After a traditional fish & chips and a pint, we still had a bit of time before the tour so we headed to Starbucks for some much needed caffeine! We then wandered over to the meeting spot and sure enough, Nick was there with his green umbrella.  There were a few others there waiting and eventually we ended up with a group of about 10 people.  There was quite a mix, two youngish (late teens, early 20’s) guys from Argentina, a 20 something single girl from Italy, a family of 3 from Seattle and an older (late 40ish) British couple.

This particular tour started at the Monument to the Great Fire of London.  This monument is 202 feet tall and it happens to be exactly 202 feet from the spot where the fire started on Pudding Lane.  Fun Fact: there was originally an inscription on one of the sides blaming the French Catholics for starting the fire, but in 1830 that line was removed.

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We then walked up Lovat Lane.  An old cobblestone road that still has its medieval character.  Another fun fact: Here is where you can see how the “loo” got its name:  In the early days of hygiene, people would just throw the contents of their chamber pots out the window onto the street below.  As a “courtesy,” they would yell out “Garde a l’eau!” The British anglicized that to “Gardy-loo” and eventually just “loo.”  There…now you know!

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See the little trough in the center?  That helped everything get on down the hill to the Thames.

We meandered our way through this part of London with Nick pointing out some really cool tidbits and buildings.  A living wall:

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The old posts used to help horse drawn carriages turn the corners:

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Leadenhall Market…Otherwise known as the entrance to Diagon Alley!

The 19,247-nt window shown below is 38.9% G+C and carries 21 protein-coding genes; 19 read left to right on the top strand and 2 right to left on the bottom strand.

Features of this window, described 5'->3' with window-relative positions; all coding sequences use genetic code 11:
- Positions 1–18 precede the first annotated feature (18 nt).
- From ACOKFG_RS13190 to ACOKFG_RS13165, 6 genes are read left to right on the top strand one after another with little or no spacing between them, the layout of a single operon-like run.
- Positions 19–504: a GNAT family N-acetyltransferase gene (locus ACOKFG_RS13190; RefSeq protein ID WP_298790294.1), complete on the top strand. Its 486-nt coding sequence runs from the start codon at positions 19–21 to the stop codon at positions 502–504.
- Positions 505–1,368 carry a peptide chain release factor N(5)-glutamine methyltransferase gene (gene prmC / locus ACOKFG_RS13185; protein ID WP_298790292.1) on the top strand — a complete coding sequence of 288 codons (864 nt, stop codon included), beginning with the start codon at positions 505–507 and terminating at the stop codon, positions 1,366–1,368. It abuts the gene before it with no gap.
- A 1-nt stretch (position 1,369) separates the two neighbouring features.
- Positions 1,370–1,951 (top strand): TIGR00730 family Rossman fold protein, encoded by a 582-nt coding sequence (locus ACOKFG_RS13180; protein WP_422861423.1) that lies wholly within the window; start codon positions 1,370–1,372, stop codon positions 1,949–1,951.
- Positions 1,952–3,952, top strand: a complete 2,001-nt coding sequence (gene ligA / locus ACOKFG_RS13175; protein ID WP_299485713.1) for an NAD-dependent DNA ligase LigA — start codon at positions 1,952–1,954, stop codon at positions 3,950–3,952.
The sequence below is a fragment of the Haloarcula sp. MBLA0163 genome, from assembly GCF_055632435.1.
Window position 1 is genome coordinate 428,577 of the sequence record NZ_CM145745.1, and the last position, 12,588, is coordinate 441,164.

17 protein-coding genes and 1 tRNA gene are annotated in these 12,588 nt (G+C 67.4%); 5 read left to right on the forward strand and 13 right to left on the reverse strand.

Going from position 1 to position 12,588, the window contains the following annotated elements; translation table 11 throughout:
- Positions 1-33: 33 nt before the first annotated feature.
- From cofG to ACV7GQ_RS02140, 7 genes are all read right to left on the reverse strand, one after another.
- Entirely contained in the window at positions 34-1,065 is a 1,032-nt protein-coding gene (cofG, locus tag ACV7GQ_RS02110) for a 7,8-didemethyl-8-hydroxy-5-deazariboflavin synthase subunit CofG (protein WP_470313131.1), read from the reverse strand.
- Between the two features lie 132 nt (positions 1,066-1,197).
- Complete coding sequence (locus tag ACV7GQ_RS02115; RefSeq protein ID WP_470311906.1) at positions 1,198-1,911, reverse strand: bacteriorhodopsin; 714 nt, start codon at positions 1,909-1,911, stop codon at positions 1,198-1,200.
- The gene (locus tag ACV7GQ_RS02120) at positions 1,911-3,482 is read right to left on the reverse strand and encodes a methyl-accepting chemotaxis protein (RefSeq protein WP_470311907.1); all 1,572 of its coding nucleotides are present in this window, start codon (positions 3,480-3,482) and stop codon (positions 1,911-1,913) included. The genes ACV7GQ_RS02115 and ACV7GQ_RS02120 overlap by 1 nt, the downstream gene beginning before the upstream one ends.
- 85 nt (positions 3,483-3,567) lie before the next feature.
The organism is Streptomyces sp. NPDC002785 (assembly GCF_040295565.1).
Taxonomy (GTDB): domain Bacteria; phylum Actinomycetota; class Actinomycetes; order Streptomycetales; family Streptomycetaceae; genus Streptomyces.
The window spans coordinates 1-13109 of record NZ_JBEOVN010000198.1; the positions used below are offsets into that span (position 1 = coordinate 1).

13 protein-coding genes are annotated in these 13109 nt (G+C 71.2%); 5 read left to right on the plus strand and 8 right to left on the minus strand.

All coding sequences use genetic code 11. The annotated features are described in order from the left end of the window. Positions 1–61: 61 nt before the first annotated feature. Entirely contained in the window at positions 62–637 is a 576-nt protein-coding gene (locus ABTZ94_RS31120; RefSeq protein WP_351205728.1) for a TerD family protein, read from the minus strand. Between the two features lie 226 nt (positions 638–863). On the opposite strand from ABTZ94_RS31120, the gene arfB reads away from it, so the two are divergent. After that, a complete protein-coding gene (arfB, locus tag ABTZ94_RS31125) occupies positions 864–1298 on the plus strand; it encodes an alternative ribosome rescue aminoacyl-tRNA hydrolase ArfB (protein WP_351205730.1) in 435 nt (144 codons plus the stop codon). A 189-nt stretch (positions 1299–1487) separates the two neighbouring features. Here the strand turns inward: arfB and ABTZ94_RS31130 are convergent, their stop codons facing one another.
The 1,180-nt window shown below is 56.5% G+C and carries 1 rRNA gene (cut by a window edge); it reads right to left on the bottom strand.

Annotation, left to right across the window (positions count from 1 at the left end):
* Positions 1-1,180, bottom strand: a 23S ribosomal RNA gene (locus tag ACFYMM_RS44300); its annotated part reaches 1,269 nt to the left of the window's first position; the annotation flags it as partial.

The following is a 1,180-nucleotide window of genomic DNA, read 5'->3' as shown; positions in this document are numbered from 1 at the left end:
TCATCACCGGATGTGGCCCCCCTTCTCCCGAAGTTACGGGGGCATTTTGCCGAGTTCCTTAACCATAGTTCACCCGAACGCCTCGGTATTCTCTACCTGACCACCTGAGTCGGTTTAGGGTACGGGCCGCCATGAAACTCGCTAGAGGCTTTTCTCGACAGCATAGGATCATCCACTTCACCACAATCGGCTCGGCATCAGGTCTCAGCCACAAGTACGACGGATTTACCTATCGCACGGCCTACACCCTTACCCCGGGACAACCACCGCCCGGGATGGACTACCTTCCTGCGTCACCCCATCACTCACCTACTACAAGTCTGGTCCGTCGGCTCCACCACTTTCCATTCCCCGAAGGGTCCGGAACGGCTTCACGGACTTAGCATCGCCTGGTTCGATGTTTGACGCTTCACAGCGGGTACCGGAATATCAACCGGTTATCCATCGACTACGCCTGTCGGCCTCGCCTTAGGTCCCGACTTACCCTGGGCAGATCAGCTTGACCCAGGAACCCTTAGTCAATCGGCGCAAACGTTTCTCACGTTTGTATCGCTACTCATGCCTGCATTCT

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The Royal Exchange.  This is where Royal Proclamations are read by the criers.  We were asked not to take pictures as we walked through the building but currently it is filled with high end boutiques, restaurants and services.  In the past it has been home to such institutions as Lloyd’s of London.

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We saw St. Mary-le-Bow…in order to claim Cockney heritage, you must have been born within earshot of the bells in this tower.  There has been a church on this site since Saxon times and is regarded as the second most important church in the City of London, after St. Paul’s…we’ll get there too…hold your horses!!

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We saw St. Bartholomew-the-Great, the oldest church in London:

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And finally to the Golden Boy of Pye Corner, where the Great Fire of London was finally contained after destroying over 13,000 homes, 87 churches, 44 company halls, but surprisingly few actual lives if history is to be believed…only 16.

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From there, we moved to St. Paul’s Cathedral where our tour ended.  I learned so much from this tour and I would certainly recommend it to anyone travelling to London.  The tip given at the end is well worth what you get out of it!  In case you missed it, the website is here:  http://freelondonwalkingtours.com/tour/fire-pestilence-and-plague

St. Paul’s at dusk.

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After the tour ended, we headed back to our room to crash finally!!! Tomorrow we are catching the Eurostar to Paris and we have to be at the train station at 6am!!!